Описание CD

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  Исполнитель(и) :
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  Наименование CD :
   Concerto Pour Violon. Concertos Pour Piano 1 Et 2

Год издания : 1977

Компания звукозаписи : Melodiya

Время звучания : 1:10:22

Код CD : Melodia URSS, LDC 278 925 (dist. Harmonia Mundi)

  Комментарий (рецензия) :

CD, стоящие на полке рядом : Classics (Modern Classics/SU)      

Violinkonzert, Klavierkonzert Nr.1 & 2 - Snitkovsky, Nasedkin Alexei, Grand Orchestre Symphonique de la TRV de Moscou, Roshdestvensky, Dschuraitis, Nikolaevski (AD:1977)

========= from the cover ==========

A private pupil of Rimsky-Korsakov and a representative of a generation that sought a compromise between the nationalistic goals of the Group of Five and the more cosmopolitan tendencies of Tchaikovsky, Alexander Glazunov (1865-1936) was unquestionably a traditionalist, hostile to all evolutionary changes in musical language. And yet, this composer of predominantly orchestral music, possessed a feeling for sound-colour and musical architecture that has caused his music to survive and even in recent years, to experience a new lease of life. The three concertos on this recording date from a period when his productivity, which had been extremely intense in the first half of his life, had begun to slow down. The Violin Concerto, chronologically situated between those of Tchaikovsky and Prokofiev, was written in 1904, a year before Glazunov assumed the functions of director of the Saint Petersburg Conservatory, a post he held until 1928. The two Piano Concertos date from 1910 and 1917, the second being performed for the first time a few days after the October Revolution.

Glazunov had the gift - a very useful one in a composer - of being able to play almost any instrument, even if to a limited extent. This is, no doubt, one of the reasons his Violin Concerto is so highly regarded by violinists for its excellent adaptability to the fingers and to the bow. Its form contains certain peculiarities. The first movement, Moderate, includes an Andante sostenuto episode that has the effect of a premature slow movement; the very long and elaborate solo cadenza is almost like a movement in itself Here Glazunov demonstrates a skilful use of double stopping and luxuriant ornamentation. The finale, Allegro, follows without a break, launched by a fanfare theme and combines hair-raising technical feats by the violin with a sparkling orchestration enhanced by the greatest clarity of instrumental timbres.

The fruit of several years of work, the First Piano Concerto was written for Konstantin Igumnov, who was its first performer. Glazunov was not a virtuosic pianist and only wrote occasionally for the instrument. But the examples of Tchaikovsky's and Rachmaninov's concertos were obviously not lost on him. The two outer movements of the First Concerto are of almost equal weight. The initial Allegro moderato begins with a harmonically original orchestral introduction. A huge cadenza for the soloist follows in which the first theme is stated. The orchestra enters progressively, but it is once again the piano that brings in the contrasting motif which is very much in the spirit of Rachmaninov. From now on the soloist and the orchestra are opposed in a conflict of evenly matched forces. In the recapitulation the two themes are heard in the orchestra with the piano playing the part of a powerful accompanist. The second movement, Andantino tranquillo, is in the form of a theme with nine variations, the last of which serves as the finale. The theme is given out by the orchestra. Most of the variations bear indicative sub-titles: Chromatic (2nd), Heroic (3rd), Intermezzo (5th), Quasi una fantasia (6th), Mazurka (7th). The 9th contrasts the variation theme in a new rhythmic guise, with a repeat of the second theme of the first movement and concludes with a monumental fresco in F Major.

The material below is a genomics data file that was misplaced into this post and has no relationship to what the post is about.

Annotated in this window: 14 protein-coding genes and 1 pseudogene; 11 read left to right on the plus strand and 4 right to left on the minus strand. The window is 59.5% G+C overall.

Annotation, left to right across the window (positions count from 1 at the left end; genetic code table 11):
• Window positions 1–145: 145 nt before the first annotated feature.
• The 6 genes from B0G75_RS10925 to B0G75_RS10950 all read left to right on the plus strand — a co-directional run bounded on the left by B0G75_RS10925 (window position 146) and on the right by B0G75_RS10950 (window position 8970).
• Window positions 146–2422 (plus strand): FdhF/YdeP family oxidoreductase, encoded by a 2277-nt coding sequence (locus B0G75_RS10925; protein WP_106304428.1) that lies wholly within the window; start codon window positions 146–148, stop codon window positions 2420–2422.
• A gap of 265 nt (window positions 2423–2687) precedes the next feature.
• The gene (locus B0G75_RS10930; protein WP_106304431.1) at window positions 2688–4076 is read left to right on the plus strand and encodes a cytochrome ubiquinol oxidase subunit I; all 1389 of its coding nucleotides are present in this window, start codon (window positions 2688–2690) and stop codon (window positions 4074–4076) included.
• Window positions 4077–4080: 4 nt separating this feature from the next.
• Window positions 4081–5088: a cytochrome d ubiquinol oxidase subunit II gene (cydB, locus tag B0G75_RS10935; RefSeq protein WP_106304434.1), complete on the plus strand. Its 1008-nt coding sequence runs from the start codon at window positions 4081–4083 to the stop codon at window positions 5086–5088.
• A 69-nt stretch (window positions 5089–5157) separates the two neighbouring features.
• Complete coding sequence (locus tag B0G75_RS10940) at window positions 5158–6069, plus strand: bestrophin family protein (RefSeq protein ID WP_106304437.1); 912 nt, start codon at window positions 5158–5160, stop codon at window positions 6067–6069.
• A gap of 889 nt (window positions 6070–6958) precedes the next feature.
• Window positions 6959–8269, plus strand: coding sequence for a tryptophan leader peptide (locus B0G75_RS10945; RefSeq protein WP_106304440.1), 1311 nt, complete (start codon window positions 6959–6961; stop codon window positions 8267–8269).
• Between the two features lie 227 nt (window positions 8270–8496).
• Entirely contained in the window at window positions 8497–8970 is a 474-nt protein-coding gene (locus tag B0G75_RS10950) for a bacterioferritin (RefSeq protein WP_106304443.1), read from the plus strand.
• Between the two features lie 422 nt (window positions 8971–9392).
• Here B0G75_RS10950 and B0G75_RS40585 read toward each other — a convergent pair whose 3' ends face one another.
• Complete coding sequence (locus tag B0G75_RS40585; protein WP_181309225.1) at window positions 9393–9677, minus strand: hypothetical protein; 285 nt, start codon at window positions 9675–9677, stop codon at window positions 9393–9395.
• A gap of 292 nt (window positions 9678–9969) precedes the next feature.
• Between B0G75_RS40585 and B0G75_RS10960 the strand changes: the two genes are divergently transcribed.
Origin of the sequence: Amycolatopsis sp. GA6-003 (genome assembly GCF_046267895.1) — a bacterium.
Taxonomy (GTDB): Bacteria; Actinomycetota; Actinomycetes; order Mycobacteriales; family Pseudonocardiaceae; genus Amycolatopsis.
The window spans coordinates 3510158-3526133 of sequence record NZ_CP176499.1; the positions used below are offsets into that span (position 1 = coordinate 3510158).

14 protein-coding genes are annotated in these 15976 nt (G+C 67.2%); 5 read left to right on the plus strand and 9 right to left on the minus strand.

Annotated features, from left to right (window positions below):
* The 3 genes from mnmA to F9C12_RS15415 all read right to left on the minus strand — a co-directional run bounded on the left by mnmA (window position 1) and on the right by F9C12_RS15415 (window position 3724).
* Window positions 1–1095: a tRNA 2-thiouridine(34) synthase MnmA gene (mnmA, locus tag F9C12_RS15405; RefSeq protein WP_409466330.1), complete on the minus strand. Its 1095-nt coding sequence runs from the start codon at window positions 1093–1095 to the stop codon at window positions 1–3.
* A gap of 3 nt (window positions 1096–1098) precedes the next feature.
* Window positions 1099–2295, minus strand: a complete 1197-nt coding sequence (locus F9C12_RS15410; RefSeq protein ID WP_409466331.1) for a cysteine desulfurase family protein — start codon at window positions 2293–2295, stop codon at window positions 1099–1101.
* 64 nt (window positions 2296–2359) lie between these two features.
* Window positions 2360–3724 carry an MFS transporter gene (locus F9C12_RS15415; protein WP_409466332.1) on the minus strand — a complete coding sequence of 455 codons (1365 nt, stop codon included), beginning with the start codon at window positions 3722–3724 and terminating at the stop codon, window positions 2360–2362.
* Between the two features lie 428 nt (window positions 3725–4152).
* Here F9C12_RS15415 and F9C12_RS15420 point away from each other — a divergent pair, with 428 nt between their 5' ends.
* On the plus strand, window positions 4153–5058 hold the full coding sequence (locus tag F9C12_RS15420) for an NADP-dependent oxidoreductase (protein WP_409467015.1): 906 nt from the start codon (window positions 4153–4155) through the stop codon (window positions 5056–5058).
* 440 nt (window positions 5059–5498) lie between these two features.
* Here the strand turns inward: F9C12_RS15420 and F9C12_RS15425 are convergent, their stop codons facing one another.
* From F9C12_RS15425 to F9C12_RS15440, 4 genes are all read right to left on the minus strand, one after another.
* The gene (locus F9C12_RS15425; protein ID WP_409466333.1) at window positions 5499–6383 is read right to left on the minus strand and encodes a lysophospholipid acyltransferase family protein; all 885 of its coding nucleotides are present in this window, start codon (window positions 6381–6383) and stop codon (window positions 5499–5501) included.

The Second Piano Concerto has several different antecedents. Its one-movement form invites comparison with Liszt's Second Concerto, and as in that work, a series of internal episodes can be distinguished that rather clearly correspond to the four movements of a symphony. The beginning is moderate in pace, peacefully meditative, with strong reminiscences of Brahms's Second Concerto in its first bars. A passage in the vein of a nocturne then follows, with the theme stated in the piano. It develops into a scherzando, the delicate touches of which are similar to the fairy-like scherzos of Glazunov's symphonies. This kinship is further emphasized in the finale which, like in the symphonies, is cast in an epic mould, with a simple, vigorous motif and highly coloured instrumental sonorities. Beginning in the wake of Western romanticism, the concerto finally moves in the direction of a vigorous affirmation of the composer's nationality.


  Соисполнители :

Alexei Nasedkin (Piano)
Algis Juraitis (Conductor)
Dmitri Alexeev (Piano)
Guennadi Rojdestvenski (Conductor)
Semen Snitkovski (Violin)
Youri Nikolaevski (Conductor)

№ п/п

Наименование трека



   1 Mouvement I         0:12:48 Concerto No 1 Pour Piano Et Orchestre En Fa Mineur, Op. 92
   2 Mouvement II         0:18:02 -"-
   3 En Un Mouvement         0:19:41 Concerto No 2 Pour Piano Et Orchestre En Si Majeur, Op. 100
   4 En Un Mouvement         0:19:51 Concerto Pour Violon Et Orchestre En La Mineur, Op. 82


 T   'щелкнуть' - переход к тексту композиции.

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